D VENKATA RANGA REDDY Vs. A SUBHASCHANDRA BOSE
LAWS(APH)-1972-11-2
HIGH COURT OF ANDHRA PRADESH
Decided on November 17,1972

D.VENKATA RANGA REDDY Appellant
VERSUS
A.SUBHASCHANDRA BOSE Respondents

JUDGEMENT

- (1.) This is an application for the grant of a certificate to appeal to the Suprems Court of India under Article 134 (1)(c) of the Constitution of India, against my order, dated 29th August, 1972 in Crl.M.P. No. 1695 of 1972. The relevant facts for the disposal of this application are as follows:
(2.) The petitioner herein, D. Venkata Ranga Reddy, filed a complaint in the Court of the Judicial First-Class Magistrate, Anantapur, against the 1st respondent herein and three other Sub-Inspectors of Police for offences under sections 166, 202, 330, 365, 367, 368 and 324, read with sections 109, 114 and 34, Indian Penal Code. This complaint was registered as P.R.G. No. 19 of 1971. One of the Sub-Inspectors named S.K. John (Accused in P.R.G. No. 19 of 1971) also filed a charge-sheet against D. Venkata Ranga Reddy, in the Court of the same Magistrate on 17th December, 1971, under sections 353, 211, 212 and 224, Indian Penal Code, read with section 47 of the Andhra Pradesh District Police Act. On that very day i.e., 17h December, 1971, one S.G.Mairathnam, Inspector of Police, Ananthapur filed a memo., requesting the Court to return the chargesheet. The learned Migistrate passed an order to return the charge-sheet to the Police authorities.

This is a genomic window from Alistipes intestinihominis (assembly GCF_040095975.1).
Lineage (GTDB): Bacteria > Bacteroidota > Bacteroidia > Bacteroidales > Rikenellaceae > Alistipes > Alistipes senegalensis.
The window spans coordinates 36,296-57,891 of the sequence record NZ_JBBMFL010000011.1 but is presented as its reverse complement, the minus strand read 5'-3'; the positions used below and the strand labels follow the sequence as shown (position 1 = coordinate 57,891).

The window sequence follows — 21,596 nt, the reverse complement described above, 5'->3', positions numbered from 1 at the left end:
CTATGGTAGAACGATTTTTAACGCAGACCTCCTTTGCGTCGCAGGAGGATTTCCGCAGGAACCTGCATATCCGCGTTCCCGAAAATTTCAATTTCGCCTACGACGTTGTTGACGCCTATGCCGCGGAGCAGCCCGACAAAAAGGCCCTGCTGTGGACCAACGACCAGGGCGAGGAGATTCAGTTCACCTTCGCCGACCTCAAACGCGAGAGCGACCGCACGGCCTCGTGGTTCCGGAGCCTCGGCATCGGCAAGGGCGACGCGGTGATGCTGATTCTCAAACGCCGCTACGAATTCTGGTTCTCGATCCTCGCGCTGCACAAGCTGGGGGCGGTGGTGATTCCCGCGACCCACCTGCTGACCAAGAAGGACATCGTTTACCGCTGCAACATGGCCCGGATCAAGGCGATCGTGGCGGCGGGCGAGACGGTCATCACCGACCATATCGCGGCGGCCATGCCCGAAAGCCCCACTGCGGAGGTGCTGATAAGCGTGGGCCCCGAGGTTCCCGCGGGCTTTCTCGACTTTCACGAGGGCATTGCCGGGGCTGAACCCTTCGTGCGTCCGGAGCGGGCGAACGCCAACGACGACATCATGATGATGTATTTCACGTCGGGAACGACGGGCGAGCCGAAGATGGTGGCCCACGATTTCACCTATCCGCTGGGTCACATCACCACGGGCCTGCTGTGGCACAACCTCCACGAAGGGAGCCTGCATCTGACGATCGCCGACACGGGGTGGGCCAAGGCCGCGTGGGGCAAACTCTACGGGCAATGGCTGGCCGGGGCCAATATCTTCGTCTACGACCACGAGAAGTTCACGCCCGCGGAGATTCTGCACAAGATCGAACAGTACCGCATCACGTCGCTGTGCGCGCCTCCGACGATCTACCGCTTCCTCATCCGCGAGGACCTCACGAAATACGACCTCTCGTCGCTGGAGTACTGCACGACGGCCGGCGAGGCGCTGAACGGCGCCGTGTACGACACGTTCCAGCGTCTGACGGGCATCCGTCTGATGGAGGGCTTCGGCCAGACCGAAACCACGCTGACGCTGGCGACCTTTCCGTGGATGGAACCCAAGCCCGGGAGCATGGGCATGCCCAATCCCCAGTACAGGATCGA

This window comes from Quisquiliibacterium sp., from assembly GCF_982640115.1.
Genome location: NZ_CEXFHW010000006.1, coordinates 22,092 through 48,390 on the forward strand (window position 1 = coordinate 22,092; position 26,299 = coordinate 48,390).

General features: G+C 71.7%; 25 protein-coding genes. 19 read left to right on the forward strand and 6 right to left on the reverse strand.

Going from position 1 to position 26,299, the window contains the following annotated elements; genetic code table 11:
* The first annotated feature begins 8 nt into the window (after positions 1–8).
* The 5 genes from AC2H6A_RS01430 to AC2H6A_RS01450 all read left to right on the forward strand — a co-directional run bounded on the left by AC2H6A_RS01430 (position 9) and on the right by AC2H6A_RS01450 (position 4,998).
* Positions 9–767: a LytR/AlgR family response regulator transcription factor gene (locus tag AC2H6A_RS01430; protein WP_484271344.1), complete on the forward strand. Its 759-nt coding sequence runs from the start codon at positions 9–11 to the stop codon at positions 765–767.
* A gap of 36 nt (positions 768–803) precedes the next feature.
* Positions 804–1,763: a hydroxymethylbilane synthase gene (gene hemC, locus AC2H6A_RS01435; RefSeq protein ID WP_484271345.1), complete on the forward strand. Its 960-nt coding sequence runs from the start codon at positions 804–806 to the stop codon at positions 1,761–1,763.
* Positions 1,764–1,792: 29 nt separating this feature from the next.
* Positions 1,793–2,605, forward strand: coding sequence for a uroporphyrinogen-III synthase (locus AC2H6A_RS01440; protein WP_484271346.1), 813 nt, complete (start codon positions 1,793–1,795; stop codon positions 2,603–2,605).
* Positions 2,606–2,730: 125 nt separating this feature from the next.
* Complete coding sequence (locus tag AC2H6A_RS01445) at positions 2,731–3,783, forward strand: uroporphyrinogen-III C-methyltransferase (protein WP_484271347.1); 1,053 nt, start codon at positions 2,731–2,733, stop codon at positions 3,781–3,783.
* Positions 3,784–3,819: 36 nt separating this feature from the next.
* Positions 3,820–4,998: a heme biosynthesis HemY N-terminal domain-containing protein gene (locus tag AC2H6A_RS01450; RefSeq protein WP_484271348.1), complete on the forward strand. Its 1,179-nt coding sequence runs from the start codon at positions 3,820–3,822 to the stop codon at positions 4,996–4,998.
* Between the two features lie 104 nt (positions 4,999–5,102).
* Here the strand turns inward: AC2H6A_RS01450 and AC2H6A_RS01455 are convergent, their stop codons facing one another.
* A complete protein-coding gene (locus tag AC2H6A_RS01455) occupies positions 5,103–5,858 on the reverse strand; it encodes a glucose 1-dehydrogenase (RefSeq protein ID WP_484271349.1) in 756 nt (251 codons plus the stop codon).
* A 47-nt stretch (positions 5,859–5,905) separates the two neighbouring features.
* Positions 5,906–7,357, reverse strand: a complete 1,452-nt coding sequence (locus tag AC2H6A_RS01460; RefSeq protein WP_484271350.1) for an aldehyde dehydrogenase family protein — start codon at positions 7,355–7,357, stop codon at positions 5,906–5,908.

(3.) A. Subhash Chandra Bose, another accused in P.R.G. No. 19 of 1971 filed a petition, Crl.M.P.No. 1965 of 1972 under section 461-A, Criminal. Procedure Code, this Court to quash the order of the Magistrate directing return of the chargesheet. In this proceeding, the petitioner herein (who is the accused in the said charge-sheet which was directed to be returned) was made a party. After hearing the arguments of both the Counsels for the parties and the Public Prosecutor, this Court quashed the order of the Magistrate directing return of the charge-sheet to the police authorities on the ground that once the charge-sheet is received by the Court, inasmuch as there is no provision in the Code of Criminal Procedure, empowering a Magistrate to return the charge-sheet to the police authorities, the Magistrate has to proceed with it in accordance with the provisions of the Code. Aggrieved by the said order of this Court, the petitioner herein who is the accused in the said charge-sheet, has preferred this application for the grant of a certificate under Article 134 (1) (c) of the Constitution that the case is a fit one for appeal to the Supreme Court. Article 134(1)(c) of the Constitution requires that the order of the High Court sought to be appealed against, should be a final order in a criminal proceeding, and the case should be a fit one for appeal to the Supreme Court. The Supreme Court and the High Courts in various decisions have laid down a number of tests to ascertain whether an order is final or not. The question has to be considered in its two aspects viz.: (1) the nature of proceeding before the High Court; and (2) the nature of the order made in the proceeding. The Supreme Court has held in Ramesh v. Gendalal Motilal Patni, that if the proceeding before the High Court is an independent proceeding such as an application under Article 226 of the Constitution, independent of the original controversy between the parties, the finality or otherwise of the order made therein cannot be judged with reference to its effect on the original controversy between the parties as against which the writ is filed. In other words the order would be final as regards the question decided irrespective of the fact that the controversy before the inferior tribunal is still alive. But if the order of the High Court is made in a proceeding like revision or appeal which should be considered as a continuation of the original controversy, the finality of the order must be judged in relation to the effect of the order on the original controversy between the parties. If the original controversy is still alive and awaited decision, the order cannot be considered final. That brings the second aspect into consideration. If the proceeding before the High Court is not an independent proceeding but a proceeding in the nature of a revision or appeal or one in continuation of the original proceeding, the nature of the order should be such that it determines the controversy in question, vide Mohinlal v. State of Gujarat.;


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